William Morgan

William Morgan

Theron L. Peterson and Dorothy R. Peterson Professor - Biology, BCMB

Office: Williams 181
Phone: 330-263-2026
Email: wmorgan@wooster.edu
Pronouns: He/Him/His


  • Ph.D., Yale 1988
  • B.S., Cornell 1982

Courses Taught

  • BIOL 111: Foundations in Biology
  • BIOL 201: Gateway to Molecular and Cellular Biology
  • BIOL 306: Genes and Genomes 
  • BIOL 307: Development
  • BCMB 303: Techniques in Biochemistry and Molecular Biology
  • IDPT 101: First Year Seminar
  • IDPT 200: Introduction to Bioinformatics

Research Interests

I continue my molecular investigations of Phytophthora infestans, the plant pathogen responsible for the Irish Potato Famine. In recent years my students and I have established an accessible system using brewer's yeast, Saccharomyces cerevisiae, to investigate the function of Phytopthora proteins during the infection process. This past year, summer research and I.S. students were able to express nearly 50 pathogen proteins in yeast for phenotypic analysis. Using a growth assay we identified several pathogen proteins that inhibit cell growth. We are now using gene microarrays, to examine the expression level of yeast genes to determine the target of each pathogen protein. In addition, we have been developing assays that allow us to detect pathogen proteins that target common eukaryotic pathways, including the MAPK signaling and the programmed cell death pathways.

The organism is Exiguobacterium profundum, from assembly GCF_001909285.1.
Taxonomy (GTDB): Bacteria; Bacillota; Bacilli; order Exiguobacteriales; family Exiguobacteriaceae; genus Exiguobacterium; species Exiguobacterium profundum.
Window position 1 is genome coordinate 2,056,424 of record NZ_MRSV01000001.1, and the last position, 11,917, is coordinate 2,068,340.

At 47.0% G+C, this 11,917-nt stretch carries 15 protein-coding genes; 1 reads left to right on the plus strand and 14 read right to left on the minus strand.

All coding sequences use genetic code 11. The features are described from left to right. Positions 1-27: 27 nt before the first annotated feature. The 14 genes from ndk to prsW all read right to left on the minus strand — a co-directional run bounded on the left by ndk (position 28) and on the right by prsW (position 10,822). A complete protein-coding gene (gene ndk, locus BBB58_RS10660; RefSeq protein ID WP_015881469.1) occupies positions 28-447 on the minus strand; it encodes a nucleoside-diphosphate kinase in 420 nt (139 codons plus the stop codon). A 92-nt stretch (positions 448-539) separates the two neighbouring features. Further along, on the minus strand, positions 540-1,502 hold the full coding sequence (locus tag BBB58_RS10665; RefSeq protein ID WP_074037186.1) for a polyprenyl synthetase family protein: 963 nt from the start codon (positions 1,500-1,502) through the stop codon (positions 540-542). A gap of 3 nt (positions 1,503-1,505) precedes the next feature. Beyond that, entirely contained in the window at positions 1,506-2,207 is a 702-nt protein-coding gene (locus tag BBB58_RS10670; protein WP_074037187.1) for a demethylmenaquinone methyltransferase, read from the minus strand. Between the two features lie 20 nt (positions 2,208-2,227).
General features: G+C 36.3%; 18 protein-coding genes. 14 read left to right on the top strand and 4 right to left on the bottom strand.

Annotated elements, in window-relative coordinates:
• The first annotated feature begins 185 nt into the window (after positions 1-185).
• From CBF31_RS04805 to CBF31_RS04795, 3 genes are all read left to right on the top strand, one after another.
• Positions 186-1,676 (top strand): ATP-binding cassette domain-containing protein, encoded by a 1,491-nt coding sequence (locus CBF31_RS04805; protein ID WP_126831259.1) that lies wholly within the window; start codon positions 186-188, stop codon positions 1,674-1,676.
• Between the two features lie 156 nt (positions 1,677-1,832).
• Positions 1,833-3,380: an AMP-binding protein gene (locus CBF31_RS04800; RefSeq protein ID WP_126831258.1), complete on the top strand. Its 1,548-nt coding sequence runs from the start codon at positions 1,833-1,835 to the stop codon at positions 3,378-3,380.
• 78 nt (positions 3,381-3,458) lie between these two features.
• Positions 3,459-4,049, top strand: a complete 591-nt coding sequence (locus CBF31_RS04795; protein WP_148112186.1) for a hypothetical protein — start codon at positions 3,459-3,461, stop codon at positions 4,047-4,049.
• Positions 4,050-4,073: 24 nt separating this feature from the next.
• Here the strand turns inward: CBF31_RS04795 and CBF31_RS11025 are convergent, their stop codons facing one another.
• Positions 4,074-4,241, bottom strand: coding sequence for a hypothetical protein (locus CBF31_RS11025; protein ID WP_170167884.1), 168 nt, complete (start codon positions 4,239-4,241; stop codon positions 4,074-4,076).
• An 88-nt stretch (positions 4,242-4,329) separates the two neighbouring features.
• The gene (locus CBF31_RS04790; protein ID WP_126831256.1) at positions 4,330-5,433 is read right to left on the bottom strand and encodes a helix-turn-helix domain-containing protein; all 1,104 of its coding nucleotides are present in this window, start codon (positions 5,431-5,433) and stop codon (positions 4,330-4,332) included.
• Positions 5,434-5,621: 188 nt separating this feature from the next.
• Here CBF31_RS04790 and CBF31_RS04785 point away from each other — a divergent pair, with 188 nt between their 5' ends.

• Dinsdale E, Elgin SCR, Grandgenett N, Morgan W, Rosenwald A, Tapprich W, Triplett EW, and Pauley MA. 2015. NIBLSE: A Network for Integrating Bioinformatics into Life Sciences Education. CBE Life Sci Educ 14:le3.
  • Morgan W, Fraga D, Macauley, WJ. 2011. An Integrated Approach to Improve the Scientific Writing of Introductory Biology Students. American Biology Teacher 73(3): 146-150.
  • Morgan, W, Fraga, D. 2011. ‘Not Exactly’: The Complexity of A Human Genetic Disease, Case Collection of the National Center for Case Study Teaching in Science
  • Haas BJ et al. 2009. Genome sequence and analysis of the Irish potato famine pathogen Phytophthora infestans. Nature 461:393-398.
  • Oh SK, Young C, Lee M, Oliva R, Bozkurt TO, Cano LM, Win J, Bos JI, Liu HY, van Damme M, Morgan W, Choi D, Van der Vossen EA, Vleeshouwers VG, Kamoun S. 2009. In Planta Expression Screens of Phytophthora infestans RXLR Effectors Reveal Diverse Phenotypes, Including Activation of the Solanum bulbocastanum Disease Resistance Protein Rpi-blb2. Plant Cell 21:2928-2947.
  • Morgan, W., Bos, J., Bruce, C., Lee, M., Liu, H.-Y., Oh, S.-K., Song, J., Win, J., Young, C., and Kamoun, S. 2008. Structure and function of RXLR effectors of plant pathogenic oomycetes. In Genomics of Disease, J.P. Gustafson, ed. Springer.
  • Win, J., Morgan, W., Bos, J., Krasileva, K., Cano, L., Chaparro-Garcia, A., Ammar, R., Staskawicz, B., and Kamoun, S. 2007. Adaptive Evolution Has Targeted the C-Terminal Domain of the RXLR Effectors of Plant Pathogenic Oomycetes. Plant Cell 19: 2349-2369
  • Morgan, W. and Kamoun, S. 2007. RXLR effectors of plant pathogenic oomycetes. Curr, Opin, Microb. 10: 332-338.